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Water: WARSSS

Channel Stability & Sediment Rating Curves

Applying the same test as in Troendle et al, (2001), dimensionless suspended and bedload rating curves were tested against the measured sediment data associated with three stream reaches. These reaches were the Lower Wolf Creek, Lower West Fork San Juan River, and the Weminuche River. All rated as poor stability, all were C stream types. Upper Wolf Creek, West Fork San Juan River and Fall Creek, also all C stream types that rated good to fair, were compared with the reference dimensionless suspended and bedload sediment rating curves. The results showed statistically significant differences between the reference model curves and both the bedload and suspended sediment curves for the poor stability streams. The model represented the reference dimensionless sediment rating curves for suspended sediment and bedload for the good stability streams. The three good to fair streams were not statistically different from the reference relations, as one would expect.

The statistical tests of significance were made for all the streams at the 95 percent confidence level. This information is important in that it shows that poor stability rivers have a statistically significant increase over the good and fair stability reaches in measured sediment supply as indicated by the sediment rating curves for each river type and stability. This information is important for prediction as it helps to associate changes in sediment rating curves with instability. The linkage between the two is intuitively obvious; however, there have been limited data to show statistical significance from past studies.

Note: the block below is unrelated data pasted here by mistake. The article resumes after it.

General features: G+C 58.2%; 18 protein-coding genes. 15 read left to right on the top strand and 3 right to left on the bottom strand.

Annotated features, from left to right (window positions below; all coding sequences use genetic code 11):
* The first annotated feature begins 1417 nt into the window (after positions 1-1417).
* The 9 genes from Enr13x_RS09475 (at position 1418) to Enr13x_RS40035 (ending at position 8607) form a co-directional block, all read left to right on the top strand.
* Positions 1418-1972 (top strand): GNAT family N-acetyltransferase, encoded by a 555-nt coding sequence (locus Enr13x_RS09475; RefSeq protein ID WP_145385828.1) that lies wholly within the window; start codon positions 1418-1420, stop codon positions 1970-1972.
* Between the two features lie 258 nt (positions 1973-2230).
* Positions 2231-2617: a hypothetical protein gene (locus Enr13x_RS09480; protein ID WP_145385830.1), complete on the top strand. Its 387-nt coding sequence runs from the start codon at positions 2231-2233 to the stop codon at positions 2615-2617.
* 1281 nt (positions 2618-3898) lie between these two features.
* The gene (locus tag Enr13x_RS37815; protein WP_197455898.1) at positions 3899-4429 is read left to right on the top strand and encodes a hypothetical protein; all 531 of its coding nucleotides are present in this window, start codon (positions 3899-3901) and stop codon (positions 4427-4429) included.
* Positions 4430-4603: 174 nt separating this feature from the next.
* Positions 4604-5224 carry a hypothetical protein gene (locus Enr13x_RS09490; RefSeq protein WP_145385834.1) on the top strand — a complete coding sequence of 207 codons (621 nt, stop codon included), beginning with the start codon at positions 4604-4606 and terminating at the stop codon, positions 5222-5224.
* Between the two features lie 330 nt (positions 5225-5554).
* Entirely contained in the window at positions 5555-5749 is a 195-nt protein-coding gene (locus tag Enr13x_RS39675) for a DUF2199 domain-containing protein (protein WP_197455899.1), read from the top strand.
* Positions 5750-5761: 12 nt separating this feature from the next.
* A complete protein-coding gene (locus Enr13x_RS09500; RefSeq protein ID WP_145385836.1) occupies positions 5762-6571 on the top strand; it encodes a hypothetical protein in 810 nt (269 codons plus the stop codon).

Stream channel stability indicators can be consistently applied by various observers. It is advantageous to identify a potential problem early in the channel adjustment phase in order to apply mitigation and/or restoration, rather than waiting until the instability is such to shift the sediment rating curve of the river. This particular test demonstrated that instability can significantly increase sediment supply and shift the suspended and/or bedload rating curves of the river. The poor-stability suspended and bedload sediment rating curves are shown in Figure 62 and Figure 63, with corresponding equations of:

(eq.II-16)   Bedload (poor):                   y = -0.2445 + 1.2519x

(eq.II-17)   Suspended sediment (poor): y = 0.0989 + 0.9213x3.659

Where: y = dimensionless sediment
x = dimensionless discharge

Figure 62

Figure 62. Dimensionless suspended sediment rating curves for three unstable "poor" streams, Pagosa Springs, Colorado

Figure 63

Figure 63. Dimensionless bedload rating curves for three unstable "poor" streams, Pagosa Springs, Colorado.

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